Worst week for stocks in 5 months - 1.1% fall for S&P 500; concerns of slowdown
Copyright © 2006, Chicago Tribune and Bloomberg News
Published December 23, 2006
U.S. stocks had their biggest decline of the month and their worst week since July after the latest report on American manufacturing prompted concern the economy is slowing.
The market dropped for a third day after the government said durable goods orders, excluding transportation equipment, fell more than economists forecast. Trading on the New York Stock Exchange was the slowest this year, as investors left early for the Christmas Day holiday.
Alcoa Inc., the world's biggest aluminum producer, and Freeport-McMoRan Copper & Gold Inc. paced a retreat for raw-material stocks on concern factories may reduce output. Boeing Co. and Intel Corp. led the Dow Jones industrial average lower.
"Mainstream industrial America, which has been humming along at a good clip, is finally starting to slow," said Dan Bandi, who oversees $2.5 billion as chief investment officer at Integrity Asset Management in Independence, Ohio. "That has spooked some investors."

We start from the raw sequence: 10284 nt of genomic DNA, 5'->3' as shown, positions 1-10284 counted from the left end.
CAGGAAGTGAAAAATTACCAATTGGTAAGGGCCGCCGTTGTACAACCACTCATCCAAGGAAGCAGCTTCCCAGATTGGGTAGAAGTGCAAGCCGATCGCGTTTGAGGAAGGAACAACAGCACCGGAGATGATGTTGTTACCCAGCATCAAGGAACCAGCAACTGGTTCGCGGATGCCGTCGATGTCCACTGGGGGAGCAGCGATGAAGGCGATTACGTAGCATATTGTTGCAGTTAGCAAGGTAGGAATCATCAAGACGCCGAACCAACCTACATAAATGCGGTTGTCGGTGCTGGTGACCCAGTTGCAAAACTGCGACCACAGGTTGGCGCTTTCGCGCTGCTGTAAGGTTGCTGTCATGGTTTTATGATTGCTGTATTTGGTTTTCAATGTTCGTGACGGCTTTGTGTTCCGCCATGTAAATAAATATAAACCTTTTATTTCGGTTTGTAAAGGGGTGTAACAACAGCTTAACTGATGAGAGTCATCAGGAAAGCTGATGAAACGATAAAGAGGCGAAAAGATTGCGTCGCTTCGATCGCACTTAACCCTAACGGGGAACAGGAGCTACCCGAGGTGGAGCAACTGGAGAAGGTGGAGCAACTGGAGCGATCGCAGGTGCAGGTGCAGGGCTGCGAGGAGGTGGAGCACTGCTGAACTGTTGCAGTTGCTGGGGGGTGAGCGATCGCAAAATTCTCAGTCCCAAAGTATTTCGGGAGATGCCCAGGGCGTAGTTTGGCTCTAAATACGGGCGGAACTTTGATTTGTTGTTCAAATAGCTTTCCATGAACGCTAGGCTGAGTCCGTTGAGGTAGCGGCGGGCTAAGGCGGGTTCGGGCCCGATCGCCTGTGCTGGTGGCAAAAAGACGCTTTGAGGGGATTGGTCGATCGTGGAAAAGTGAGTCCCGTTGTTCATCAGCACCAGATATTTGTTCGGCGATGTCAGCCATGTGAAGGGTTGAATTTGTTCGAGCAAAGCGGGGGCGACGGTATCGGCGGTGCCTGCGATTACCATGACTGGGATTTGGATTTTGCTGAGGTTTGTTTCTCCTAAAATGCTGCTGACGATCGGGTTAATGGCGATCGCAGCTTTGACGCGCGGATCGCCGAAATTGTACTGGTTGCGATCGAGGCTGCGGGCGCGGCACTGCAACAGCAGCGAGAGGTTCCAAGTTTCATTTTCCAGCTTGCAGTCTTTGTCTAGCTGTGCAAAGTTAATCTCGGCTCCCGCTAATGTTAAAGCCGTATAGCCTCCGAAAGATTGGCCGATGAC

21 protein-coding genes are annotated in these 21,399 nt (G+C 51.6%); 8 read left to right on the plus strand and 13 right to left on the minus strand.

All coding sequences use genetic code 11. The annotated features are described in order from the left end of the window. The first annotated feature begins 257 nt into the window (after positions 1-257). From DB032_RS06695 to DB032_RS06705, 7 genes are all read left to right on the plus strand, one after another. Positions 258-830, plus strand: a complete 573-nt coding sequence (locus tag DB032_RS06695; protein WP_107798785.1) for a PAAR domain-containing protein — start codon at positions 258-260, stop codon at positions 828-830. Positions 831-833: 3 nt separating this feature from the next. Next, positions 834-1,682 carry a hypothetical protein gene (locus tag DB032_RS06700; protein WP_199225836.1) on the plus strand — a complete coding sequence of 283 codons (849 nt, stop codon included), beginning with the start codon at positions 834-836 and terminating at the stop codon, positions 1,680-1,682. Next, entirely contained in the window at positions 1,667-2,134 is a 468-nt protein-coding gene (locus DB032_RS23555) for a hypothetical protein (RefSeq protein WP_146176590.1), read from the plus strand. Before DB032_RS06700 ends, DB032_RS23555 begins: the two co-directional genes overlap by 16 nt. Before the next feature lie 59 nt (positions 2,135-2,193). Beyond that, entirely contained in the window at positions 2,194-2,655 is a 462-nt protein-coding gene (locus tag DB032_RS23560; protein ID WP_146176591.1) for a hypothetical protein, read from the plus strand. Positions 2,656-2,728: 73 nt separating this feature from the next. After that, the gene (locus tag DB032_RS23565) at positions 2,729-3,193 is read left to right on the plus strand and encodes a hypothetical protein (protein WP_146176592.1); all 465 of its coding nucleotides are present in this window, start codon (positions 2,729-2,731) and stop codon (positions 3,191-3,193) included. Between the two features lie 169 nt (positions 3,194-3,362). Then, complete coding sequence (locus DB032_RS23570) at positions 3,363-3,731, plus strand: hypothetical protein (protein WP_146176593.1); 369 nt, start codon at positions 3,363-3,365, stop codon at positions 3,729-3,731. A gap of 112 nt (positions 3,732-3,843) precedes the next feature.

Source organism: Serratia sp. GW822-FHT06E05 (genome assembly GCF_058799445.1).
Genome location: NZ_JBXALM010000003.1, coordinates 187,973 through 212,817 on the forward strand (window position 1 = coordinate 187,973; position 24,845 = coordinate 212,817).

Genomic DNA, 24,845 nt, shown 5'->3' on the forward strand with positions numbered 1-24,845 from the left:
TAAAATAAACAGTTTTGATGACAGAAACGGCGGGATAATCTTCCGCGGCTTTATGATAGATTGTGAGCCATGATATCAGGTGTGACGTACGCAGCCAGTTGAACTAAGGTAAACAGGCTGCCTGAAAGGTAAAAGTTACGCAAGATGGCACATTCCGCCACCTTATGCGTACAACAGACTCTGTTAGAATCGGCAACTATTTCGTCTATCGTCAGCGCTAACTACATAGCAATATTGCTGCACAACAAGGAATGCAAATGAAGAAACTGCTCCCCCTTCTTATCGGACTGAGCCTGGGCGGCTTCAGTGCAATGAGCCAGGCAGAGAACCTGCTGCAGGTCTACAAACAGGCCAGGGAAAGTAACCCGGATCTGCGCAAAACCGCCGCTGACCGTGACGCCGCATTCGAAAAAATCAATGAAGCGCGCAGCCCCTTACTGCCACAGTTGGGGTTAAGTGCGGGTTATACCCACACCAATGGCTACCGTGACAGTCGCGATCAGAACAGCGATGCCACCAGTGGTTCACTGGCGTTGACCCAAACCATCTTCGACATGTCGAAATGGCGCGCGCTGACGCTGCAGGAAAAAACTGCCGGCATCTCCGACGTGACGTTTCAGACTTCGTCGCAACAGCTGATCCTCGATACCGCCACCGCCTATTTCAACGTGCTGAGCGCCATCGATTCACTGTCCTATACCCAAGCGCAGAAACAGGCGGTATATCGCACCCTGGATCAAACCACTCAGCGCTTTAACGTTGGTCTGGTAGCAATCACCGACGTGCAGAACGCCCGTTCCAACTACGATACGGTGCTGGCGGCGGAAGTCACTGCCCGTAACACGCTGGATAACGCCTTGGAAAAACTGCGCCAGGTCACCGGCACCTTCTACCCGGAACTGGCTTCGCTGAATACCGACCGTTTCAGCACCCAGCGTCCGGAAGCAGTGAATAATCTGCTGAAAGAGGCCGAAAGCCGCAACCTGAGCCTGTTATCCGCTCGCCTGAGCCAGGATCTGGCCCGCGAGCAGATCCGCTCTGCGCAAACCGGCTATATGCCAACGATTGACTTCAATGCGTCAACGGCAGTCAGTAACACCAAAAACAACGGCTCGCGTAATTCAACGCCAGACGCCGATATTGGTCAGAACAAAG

The Standard & Poor's 500 index ended the week down 1.1 percent, the worst five-day decline since July, on concerns a slowdown in manufacturing signals businesses are cutting production. The index on Friday lost 7.54, or 0.5 percent, to 1410.76.
The Dow lost 78.03, or 0.6 percent, to 12,343.22. The three-day losing streak for both averages is the worst since Nov. 3.
The Nasdaq composite index slid 14.67, or 0.6 percent, to 2401.18, falling for a fifth day, the worst streak since June.
Some 991 million shares changed hands on the New York Stock Exchange, the fewest for a full session in 2006.
The Dow average slipped 0.8 percent this week, while the Nasdaq declined 2.3 percent.
Alcoa slumped 6 cents, to $29.24. Freeport-McMoRan Copper & Gold Inc., which is buying Phelps Dodge Corp. to create the world's biggest copper producer, lost $1.01, to $53.84. Phelps Dodge retreated $1.31, to $116.90.
Boeing, the second-biggest maker of commercial aircraft, fell $1.18, to $88.76. Intel, the largest semiconductor company, slipped 29 cents, to $20.08. A measure of industrial companies fell 0.7 percent for the third-biggest decline in the S&P.